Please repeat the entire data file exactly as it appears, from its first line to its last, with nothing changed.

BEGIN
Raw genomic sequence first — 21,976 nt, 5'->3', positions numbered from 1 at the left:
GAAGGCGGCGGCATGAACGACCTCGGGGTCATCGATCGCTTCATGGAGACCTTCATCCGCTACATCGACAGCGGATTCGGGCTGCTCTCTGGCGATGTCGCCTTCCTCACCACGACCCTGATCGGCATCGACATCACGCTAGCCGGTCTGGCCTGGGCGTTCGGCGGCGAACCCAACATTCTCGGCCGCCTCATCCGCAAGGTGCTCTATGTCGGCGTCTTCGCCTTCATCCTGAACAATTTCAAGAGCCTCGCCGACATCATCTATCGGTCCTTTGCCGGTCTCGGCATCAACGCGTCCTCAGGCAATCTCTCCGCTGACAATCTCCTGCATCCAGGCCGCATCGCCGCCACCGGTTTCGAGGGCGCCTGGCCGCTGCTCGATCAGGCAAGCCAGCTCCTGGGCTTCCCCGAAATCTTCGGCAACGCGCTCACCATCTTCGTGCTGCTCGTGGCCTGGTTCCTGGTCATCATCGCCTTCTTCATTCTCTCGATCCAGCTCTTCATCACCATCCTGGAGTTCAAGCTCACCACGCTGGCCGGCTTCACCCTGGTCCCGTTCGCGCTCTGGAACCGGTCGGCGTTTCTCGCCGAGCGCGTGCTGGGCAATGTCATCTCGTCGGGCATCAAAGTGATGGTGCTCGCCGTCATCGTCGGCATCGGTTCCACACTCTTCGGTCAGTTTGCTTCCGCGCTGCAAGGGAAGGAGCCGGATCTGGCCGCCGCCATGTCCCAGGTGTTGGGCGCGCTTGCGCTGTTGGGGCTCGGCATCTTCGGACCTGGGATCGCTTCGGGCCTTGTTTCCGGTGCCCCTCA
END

Raw genomic sequence first — 21,976 nt, 5'->3', positions numbered from 1 at the left:
GAAGGCGGCGGCATGAACGACCTCGGGGTCATCGATCGCTTCATGGAGACCTTCATCCGCTACATCGACAGCGGATTCGGGCTGCTCTCTGGCGATGTCGCCTTCCTCACCACGACCCTGATCGGCATCGACATCACGCTAGCCGGTCTGGCCTGGGCGTTCGGCGGCGAACCCAACATTCTCGGCCGCCTCATCCGCAAGGTGCTCTATGTCGGCGTCTTCGCCTTCATCCTGAACAATTTCAAGAGCCTCGCCGACATCATCTATCGGTCCTTTGCCGGTCTCGGCATCAACGCGTCCTCAGGCAATCTCTCCGCTGACAATCTCCTGCATCCAGGCCGCATCGCCGCCACCGGTTTCGAGGGCGCCTGGCCGCTGCTCGATCAGGCAAGCCAGCTCCTGGGCTTCCCCGAAATCTTCGGCAACGCGCTCACCATCTTCGTGCTGCTCGTGGCCTGGTTCCTGGTCATCATCGCCTTCTTCATTCTCTCGATCCAGCTCTTCATCACCATCCTGGAGTTCAAGCTCACCACGCTGGCCGGCTTCACCCTGGTCCCGTTCGCGCTCTGGAACCGGTCGGCGTTTCTCGCCGAGCGCGTGCTGGGCAATGTCATCTCGTCGGGCATCAAAGTGATGGTGCTCGCCGTCATCGTCGGCATCGGTTCCACACTCTTCGGTCAGTTTGCTTCCGCGCTGCAAGGGAAGGAGCCGGATCTGGCCGCCGCCATGTCCCAGGTGTTGGGCGCGCTTGCGCTGTTGGGGCTCGGCATCTTCGGACCTGGGATCGCTTCGGGCCTTGTTTCCGGTGCCCCTCA